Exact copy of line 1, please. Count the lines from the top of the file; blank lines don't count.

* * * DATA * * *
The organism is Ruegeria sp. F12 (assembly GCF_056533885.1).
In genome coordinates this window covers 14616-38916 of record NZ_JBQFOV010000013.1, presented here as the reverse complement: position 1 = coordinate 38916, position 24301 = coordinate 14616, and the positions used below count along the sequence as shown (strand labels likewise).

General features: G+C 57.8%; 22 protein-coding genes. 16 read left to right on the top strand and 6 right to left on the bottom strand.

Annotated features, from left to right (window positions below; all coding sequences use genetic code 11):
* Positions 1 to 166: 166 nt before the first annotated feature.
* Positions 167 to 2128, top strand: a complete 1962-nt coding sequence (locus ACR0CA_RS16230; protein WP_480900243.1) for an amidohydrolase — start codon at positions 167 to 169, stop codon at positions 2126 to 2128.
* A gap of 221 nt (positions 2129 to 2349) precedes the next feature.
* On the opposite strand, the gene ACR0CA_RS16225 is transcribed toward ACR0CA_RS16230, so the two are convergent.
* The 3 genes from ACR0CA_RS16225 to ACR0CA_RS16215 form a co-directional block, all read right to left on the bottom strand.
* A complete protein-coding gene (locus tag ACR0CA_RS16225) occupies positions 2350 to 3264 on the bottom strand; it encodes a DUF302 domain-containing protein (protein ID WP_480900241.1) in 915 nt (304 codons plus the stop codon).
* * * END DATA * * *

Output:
The organism is Ruegeria sp. F12 (assembly GCF_056533885.1).